BYOD and work-from-anywhere: As knowledge workers have become increasingly mobile, NAC is used to authenticate users who may be on unknown devices and in unknown locations, while also enforcing policies on those users and devices. If employees take corporate devices home, NAC ensures that no outside malware infiltrates the network when the devices reenter the organization’s network.
The work-from-home and hybrid work-from-anywhere environments that arose during the COVID-19 pandemic have followed a similar pattern, with NAC solutions authenticating users, ensuring policy compliance on devices, and restricting access to resources based on factors such as location and user role.
IoT: NAC’s ability to provide visibility, device profiling, policy enforcement, and access management helps reduce the risks associated with IoT devices entering corporate networks. NAC tools can inventory and tag each device as it comes onto the network, categorize IoT devices into a group with limited permissions, and constantly monitor IoT device behaviors. NAC will automatically enforce rules to ensure that devices comply with business, security, and compliance-related policies.
Medical devices: For IoT devices in highly regulated healthcare settings, NAC can not only detect and block unauthorized access to devices and medical records, but also enforce the policies that ensure that devices in healthcare networks remain compliant with regulations, such as HIPAA. NAC can also enforce policies when medical professionals remotely access the network.
Incident response: Once a NAC system is deployed, organizations may use it to share information, such as user IDs, device types, and contextual information, with third-party security point products. This enables automated incident response, with NAC systems automatically responding to cyber security warnings by blocking and/or quarantining potentially compromised devices, without IT intervention.
NAC and regulatory compliance
As more industries regulate how businesses handle consumer data and protect privacy, regulatory compliance has become a driver for NAC adoption. NAC systems can help organizations maintain compliance with a range of regulations, including but not limited to HIPPA, PCI-DSS, GLBA, SOX, GDRP, and CCPA.
The requirements of these privacy protections typically focus on understanding who, what, when, and where users and devices are on the network, while limiting access to sensitive data to only those with a legitimate need. Proving that you have done all this via repeatable and auditable processes is also essential for compliance.
NAC can meet various regulatory requirements through access control, policy enforcement across users and devices, network visibility, and audit trails. Furthermore, many NAC providers have built in features to help organization automatically comply with common regulations, such as HIPPA, PCI-DSS, and SOX.
Who are the main NAC providers?
Based on their long track records and market share estimates from research firms such as Gartner, Research and Markets, and Global Market Insights, the following vendors are the leading NAC providers in the market today:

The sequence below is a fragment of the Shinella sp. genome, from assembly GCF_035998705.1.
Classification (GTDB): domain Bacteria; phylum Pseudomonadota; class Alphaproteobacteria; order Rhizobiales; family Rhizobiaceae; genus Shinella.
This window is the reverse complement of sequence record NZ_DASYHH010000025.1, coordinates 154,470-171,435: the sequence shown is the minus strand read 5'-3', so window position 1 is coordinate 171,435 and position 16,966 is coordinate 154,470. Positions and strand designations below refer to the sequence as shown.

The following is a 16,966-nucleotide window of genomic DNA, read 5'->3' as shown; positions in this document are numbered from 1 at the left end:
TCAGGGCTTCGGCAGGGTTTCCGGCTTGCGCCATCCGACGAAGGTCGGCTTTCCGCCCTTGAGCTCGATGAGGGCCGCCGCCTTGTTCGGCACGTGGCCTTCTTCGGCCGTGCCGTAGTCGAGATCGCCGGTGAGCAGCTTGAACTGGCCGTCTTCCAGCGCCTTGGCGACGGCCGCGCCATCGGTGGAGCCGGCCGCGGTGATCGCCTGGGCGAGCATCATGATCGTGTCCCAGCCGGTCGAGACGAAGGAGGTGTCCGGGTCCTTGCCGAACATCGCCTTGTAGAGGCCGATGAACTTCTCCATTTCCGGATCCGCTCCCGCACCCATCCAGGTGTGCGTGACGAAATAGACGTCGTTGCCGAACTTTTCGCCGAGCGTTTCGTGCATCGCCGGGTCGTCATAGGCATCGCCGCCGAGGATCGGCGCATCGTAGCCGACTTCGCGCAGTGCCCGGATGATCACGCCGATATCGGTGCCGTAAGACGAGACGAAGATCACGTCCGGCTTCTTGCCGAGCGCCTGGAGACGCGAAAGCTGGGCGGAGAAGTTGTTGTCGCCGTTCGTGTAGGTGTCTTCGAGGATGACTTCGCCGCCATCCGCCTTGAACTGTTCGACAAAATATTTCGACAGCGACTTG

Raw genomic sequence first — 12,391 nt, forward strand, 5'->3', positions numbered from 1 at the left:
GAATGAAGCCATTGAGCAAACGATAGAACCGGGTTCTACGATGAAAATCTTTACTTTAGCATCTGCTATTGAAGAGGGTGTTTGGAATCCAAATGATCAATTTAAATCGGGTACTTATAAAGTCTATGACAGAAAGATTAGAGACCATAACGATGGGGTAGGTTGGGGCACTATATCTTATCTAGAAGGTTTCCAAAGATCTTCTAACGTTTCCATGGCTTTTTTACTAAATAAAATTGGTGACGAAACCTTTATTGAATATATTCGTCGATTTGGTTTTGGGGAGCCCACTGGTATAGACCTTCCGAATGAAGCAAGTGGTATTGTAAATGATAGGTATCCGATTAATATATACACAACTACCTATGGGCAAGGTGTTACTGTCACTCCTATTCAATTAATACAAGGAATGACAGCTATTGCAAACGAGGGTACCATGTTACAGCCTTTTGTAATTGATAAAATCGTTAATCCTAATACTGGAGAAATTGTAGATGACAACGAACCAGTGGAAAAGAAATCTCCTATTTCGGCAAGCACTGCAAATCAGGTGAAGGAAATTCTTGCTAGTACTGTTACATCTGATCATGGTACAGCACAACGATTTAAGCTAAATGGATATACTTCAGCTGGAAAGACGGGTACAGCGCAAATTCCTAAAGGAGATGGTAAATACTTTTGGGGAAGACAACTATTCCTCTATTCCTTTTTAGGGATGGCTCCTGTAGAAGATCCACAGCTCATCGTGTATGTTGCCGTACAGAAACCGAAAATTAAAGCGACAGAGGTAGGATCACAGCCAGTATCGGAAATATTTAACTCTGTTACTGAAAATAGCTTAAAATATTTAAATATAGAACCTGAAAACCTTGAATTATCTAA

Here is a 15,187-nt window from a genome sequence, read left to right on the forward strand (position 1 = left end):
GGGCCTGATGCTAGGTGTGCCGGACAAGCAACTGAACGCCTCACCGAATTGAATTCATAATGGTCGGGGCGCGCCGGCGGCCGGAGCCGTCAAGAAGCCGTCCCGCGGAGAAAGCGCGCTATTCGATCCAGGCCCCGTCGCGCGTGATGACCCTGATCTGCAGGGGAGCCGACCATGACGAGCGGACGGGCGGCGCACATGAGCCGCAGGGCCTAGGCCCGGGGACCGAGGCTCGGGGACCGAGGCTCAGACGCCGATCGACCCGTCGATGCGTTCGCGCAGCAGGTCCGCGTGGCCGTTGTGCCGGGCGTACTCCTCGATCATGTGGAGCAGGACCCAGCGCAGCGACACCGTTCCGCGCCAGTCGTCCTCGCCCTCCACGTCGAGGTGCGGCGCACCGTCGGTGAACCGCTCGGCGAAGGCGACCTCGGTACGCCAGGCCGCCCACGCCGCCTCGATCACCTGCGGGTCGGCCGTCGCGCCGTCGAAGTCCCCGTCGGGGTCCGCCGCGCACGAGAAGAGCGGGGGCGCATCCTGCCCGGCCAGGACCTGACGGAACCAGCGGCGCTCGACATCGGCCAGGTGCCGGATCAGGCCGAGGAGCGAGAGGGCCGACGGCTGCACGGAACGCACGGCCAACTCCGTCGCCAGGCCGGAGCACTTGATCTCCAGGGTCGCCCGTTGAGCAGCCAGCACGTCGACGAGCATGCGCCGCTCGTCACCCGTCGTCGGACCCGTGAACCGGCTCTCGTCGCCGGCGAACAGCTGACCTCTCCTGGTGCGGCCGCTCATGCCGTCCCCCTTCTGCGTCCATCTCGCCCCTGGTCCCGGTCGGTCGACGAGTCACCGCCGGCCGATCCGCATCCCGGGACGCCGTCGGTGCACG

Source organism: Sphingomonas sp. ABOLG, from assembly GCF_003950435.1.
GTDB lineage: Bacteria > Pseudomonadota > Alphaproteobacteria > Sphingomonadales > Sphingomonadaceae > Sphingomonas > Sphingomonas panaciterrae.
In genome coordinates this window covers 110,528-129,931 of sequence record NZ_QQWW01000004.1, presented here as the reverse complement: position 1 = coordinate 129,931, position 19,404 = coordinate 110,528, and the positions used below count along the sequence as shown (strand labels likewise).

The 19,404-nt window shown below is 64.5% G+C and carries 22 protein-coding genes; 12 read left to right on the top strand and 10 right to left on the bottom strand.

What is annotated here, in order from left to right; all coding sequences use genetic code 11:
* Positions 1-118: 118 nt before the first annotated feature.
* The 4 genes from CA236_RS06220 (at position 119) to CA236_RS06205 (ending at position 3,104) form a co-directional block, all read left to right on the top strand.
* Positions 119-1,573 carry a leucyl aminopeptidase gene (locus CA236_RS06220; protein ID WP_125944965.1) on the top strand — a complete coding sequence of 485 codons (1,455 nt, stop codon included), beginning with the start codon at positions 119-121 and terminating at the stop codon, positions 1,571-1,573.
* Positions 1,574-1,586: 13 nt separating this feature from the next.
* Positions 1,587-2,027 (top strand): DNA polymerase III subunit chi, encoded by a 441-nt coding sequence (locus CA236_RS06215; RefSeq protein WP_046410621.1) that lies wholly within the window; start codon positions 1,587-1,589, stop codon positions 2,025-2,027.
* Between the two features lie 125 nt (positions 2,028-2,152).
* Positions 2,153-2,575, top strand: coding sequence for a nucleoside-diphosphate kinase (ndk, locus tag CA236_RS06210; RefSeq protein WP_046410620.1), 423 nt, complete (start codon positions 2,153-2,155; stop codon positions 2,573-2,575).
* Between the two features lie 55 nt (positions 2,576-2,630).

Aruba (HPE) – Aruba’s ClearPass Policy Manager provides role- and device-based secure network access control for IoT, BYOD, and corporate devices, as well as employees, contractors, and guests across multivendor wired, wireless, and VPN infrastructures.
Cisco – Cisco’s Identity Services Engine’s (ISE) NAC capabilities enable a dynamic and automated approach to policy enforcement and secure network access control. ISE empowers software-defined access and automates network segmentation within IT and OT environments.
Extreme Networks – Extreme Network’s ExtremeControl provides dynamic access based on user roles and contextual identity information. ExtremeControl applies granular, targeted policies to users and devices in order to streamline compliance.
Forescout – Forescout NAC implements access controls across heterogeneous networks, identifing every device on the network, assessing its security posture, and triggering remediation workflows when necessary. It continuously monitors all connected devices and automates responses when noncompliance or unusual behaviors are detected.
Fortinet – Fortinet’s FortiNAC provides visibility, control, and automated responses for everything that connects to an enterprise network. FortiNAC protects against IoT threats, extends control to third-party devices, and orchestrates automatic responses to a wide range of networking and security events.
Juniper – Juniper recently bulked up its NAC offering through the acquisition of the startup WiteSand, which provides cloud-native NAC. Juniper’s EX Series of Ethernet switches provide NAC capabilities that include discovery, visibility, and access management. The addition of WiteSand will eliminate the need for on-premises NAC solutions for Juniper customers and will further enable automation through AI-based capabilities.
Portnox – Portnox CLEAR is a cloud-native NAC platform that provides visibility into devices and policy enforcement across heterogeneous networks. CLEAR identifies where devices are located and the risks associated with the location and the device posture. CLEAR continuously monitors risks for IoT, BYOD, remote use, and other common NAC use cases.
(Jeff Vance is an IDG contributing writer and the founder of Startup50.com, a site that discovers, analyzes, and ranks tech startups. Follow him on Twitter, @JWVance, or connect with him on LinkedIn.)
READ MORE HERE